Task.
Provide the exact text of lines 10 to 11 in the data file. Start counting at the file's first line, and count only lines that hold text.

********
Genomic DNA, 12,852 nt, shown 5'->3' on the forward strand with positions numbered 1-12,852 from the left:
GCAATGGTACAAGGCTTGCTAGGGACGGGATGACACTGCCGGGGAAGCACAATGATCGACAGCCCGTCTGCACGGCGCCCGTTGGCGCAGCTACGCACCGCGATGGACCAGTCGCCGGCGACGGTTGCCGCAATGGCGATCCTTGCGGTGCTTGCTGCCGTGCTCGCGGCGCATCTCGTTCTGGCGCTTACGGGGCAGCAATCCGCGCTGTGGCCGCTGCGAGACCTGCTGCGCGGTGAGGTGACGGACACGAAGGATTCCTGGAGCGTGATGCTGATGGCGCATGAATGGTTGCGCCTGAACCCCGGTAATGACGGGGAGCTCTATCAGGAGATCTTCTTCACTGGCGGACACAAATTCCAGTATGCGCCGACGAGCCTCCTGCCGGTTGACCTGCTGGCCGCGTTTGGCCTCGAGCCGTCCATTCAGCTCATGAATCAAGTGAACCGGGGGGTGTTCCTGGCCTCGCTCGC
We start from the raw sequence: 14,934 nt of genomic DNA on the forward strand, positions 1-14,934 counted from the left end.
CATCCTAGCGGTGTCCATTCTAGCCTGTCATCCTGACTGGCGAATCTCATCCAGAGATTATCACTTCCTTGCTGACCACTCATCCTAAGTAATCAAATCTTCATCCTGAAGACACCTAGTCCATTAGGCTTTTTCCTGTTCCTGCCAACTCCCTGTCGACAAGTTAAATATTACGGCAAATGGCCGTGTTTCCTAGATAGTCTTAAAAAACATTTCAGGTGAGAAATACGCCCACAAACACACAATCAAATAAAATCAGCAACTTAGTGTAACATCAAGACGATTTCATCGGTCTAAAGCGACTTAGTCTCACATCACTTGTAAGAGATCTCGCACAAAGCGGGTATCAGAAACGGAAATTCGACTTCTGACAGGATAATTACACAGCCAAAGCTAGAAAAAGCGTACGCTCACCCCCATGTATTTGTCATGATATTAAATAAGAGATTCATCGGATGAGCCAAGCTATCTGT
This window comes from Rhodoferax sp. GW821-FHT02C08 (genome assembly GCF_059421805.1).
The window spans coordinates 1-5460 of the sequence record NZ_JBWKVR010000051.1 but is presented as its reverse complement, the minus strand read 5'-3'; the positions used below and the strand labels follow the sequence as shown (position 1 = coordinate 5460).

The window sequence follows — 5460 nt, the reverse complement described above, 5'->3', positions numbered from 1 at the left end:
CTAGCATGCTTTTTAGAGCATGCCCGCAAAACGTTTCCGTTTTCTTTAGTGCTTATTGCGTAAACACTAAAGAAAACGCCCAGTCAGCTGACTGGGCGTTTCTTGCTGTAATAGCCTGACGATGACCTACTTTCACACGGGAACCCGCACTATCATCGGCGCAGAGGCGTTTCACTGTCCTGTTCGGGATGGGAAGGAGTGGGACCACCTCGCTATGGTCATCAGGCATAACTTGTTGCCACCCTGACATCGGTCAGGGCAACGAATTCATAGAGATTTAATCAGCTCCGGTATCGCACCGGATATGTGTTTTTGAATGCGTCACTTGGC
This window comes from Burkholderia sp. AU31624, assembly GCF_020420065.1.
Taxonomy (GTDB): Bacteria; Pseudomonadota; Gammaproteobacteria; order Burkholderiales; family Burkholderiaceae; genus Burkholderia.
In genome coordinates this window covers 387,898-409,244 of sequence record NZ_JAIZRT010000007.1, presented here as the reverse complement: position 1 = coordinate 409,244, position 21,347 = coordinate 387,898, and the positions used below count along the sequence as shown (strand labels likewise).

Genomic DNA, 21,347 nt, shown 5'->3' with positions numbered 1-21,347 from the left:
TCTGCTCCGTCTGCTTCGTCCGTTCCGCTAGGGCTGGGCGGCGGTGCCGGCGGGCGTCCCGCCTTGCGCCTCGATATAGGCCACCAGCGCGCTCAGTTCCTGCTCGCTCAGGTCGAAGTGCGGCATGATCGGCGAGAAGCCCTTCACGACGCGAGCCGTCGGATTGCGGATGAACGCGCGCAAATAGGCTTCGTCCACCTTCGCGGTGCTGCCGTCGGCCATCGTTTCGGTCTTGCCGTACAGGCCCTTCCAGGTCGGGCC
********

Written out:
Taxonomy (GTDB): Bacteria; Pseudomonadota; Gammaproteobacteria; order Burkholderiales; family Burkholderiaceae; genus Burkholderia.
In genome coordinates this window covers 387,898-409,244 of sequence record NZ_JAIZRT010000007.1, presented here as the reverse complement: position 1 = coordinate 409,244, position 21,347 = coordinate 387,898, and the positions used below count along the sequence as shown (strand labels likewise).